- 1.After you have added to the code, select the Test Function tab.
- 2.Provide the inputs to the function. For this example, it will be a list of JSON objects, each containing product details.
- 3.Click on the Run button.
- 4.Verify the output displayed below the Run button.
- 5.To add more tests, + Add Test button. To run all your test together, click on the Run All Tests button.
The newly created function is accessible via the set from variable menu. Here's how you use it:
- 1.Select any widget property that allows you to set value from variable.
- 2.Select Custom Function > [custom_function_name].
- 4.Optionally, you can set the number format options for displaying numbers in an appropriate format. e.g., displaying the total price in decimal format with a currency symbol.
When working with code, it's important to ensure that it's properly formatted and easy to read. When code is not properly aligned, it can be difficult to understand and debug. To address this, we offer a built-in code formatter that can automatically format your code.
To use it, simply click on the Format Code (
) icon located on the top right side of the code editor.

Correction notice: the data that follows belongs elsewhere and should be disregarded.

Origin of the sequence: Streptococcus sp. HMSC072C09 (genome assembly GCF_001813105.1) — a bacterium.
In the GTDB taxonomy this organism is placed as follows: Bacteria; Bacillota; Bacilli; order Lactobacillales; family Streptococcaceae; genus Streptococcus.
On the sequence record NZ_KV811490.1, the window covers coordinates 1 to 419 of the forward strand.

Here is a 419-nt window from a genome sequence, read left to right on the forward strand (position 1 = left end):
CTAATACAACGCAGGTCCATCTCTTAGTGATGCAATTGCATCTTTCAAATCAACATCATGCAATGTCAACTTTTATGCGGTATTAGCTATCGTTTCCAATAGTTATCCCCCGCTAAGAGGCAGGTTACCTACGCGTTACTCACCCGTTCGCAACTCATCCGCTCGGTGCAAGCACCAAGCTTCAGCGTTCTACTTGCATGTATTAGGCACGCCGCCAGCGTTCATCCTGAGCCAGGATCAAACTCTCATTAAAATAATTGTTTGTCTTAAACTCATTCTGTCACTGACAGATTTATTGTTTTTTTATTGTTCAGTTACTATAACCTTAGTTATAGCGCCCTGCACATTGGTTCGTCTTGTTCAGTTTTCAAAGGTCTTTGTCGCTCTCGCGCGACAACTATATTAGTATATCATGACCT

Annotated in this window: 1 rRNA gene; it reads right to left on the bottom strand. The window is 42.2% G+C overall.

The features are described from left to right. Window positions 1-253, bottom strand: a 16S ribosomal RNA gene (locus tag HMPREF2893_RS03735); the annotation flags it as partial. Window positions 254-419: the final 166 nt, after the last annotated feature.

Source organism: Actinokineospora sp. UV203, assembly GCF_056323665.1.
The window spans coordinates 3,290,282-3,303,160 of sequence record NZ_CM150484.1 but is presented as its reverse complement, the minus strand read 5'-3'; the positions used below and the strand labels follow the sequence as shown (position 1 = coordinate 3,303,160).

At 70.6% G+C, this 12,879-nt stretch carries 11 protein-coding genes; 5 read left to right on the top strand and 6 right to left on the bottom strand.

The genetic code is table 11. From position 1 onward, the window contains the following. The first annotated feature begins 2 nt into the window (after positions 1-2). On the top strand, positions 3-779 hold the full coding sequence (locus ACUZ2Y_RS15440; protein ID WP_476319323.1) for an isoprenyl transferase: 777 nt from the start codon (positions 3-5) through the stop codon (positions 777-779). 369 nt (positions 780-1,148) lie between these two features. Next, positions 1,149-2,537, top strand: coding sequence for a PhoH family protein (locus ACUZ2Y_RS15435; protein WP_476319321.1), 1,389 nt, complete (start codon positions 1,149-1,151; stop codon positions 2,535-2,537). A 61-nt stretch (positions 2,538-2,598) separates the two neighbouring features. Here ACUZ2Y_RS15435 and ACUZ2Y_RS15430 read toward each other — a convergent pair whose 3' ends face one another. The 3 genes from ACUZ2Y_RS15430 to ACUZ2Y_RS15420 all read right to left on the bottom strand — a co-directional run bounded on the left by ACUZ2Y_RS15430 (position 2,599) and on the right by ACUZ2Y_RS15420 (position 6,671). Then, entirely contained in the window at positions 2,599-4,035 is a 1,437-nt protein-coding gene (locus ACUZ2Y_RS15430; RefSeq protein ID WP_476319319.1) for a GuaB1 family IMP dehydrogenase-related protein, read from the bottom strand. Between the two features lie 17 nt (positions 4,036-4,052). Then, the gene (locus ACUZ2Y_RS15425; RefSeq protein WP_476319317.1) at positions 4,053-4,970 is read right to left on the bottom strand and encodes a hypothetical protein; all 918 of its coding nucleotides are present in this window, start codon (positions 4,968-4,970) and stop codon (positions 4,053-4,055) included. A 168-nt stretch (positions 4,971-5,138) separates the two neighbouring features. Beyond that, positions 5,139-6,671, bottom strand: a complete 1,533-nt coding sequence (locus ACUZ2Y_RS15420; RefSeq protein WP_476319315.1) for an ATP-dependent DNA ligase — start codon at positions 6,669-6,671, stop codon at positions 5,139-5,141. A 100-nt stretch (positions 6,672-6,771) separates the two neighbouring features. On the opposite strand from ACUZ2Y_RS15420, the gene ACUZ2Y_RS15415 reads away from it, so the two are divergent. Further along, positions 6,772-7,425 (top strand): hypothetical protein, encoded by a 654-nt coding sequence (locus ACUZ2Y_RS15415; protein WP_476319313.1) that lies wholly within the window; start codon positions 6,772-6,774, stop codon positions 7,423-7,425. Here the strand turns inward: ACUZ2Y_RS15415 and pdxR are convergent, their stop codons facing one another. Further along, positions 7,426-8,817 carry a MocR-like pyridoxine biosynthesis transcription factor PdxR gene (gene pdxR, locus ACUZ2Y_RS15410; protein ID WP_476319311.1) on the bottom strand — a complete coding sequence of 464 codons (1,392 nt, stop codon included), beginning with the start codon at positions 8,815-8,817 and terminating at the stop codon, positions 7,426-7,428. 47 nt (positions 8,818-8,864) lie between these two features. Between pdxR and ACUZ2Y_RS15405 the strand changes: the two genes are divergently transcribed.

It is possible that you may make mistakes while adding the code in the code editor. In this situation, our code editor helps you find the errors. To identify the errors:
- 1.Find the line where the code editor shows the red underline.
- 2.Bring your mouse cursor over the line the see the exact error.
You can also click on the Check Errors button to see a list of all errors.
The following data types are available while defining the parameters for Custom Actions.
- Integer: To pass/receive numbers such as 100, 4302, 50000, etc.
- Double: To pass/receive a decimal number such as 12.43, 3233.50, 65.5666, etc.
- Boolean: To pass/receive either a true or false value.
- String: To pass/receive plain text such as title, description, etc.
- Image Path: To pass/receive the URL of the uploaded image.
- Video Path: To pass/receive the URL of the uploaded video.
- Audio Path: To pass/receive the URL of the uploaded audio.
- Color: To pass/receive color value.
- Document Reference: To pass/receive a reference of a document.
- Document: To pass/receive the actual record, i.e., a Firestore document.
- JSON: To pass/receive the JSON value such as
- DateTime: To pass/receive date and time value.
- TimestampRange: To pass/receive the start date-time and end date-time values.
- Lat Lng: To pass/receive the latitude and longitude of a particular place.
- GooglePlace: To pass/receive the GooglePlace data.
- Data Type: To pass/receive custom data type (aka Firestore Map).
- Uploaded File: To pass/receive locally uploaded files such as PDF, Audio (MP3), or any other file type.
You can't use the app state variable (i.e., FFAppState().variablename) directly in your custom function code. Instead, you can pass the app state variable as a parameter and then use it in your code, as shown in the figures below.
Create and use parameter
pass app state variable to parameter
Last Updated Date: September 1, 2023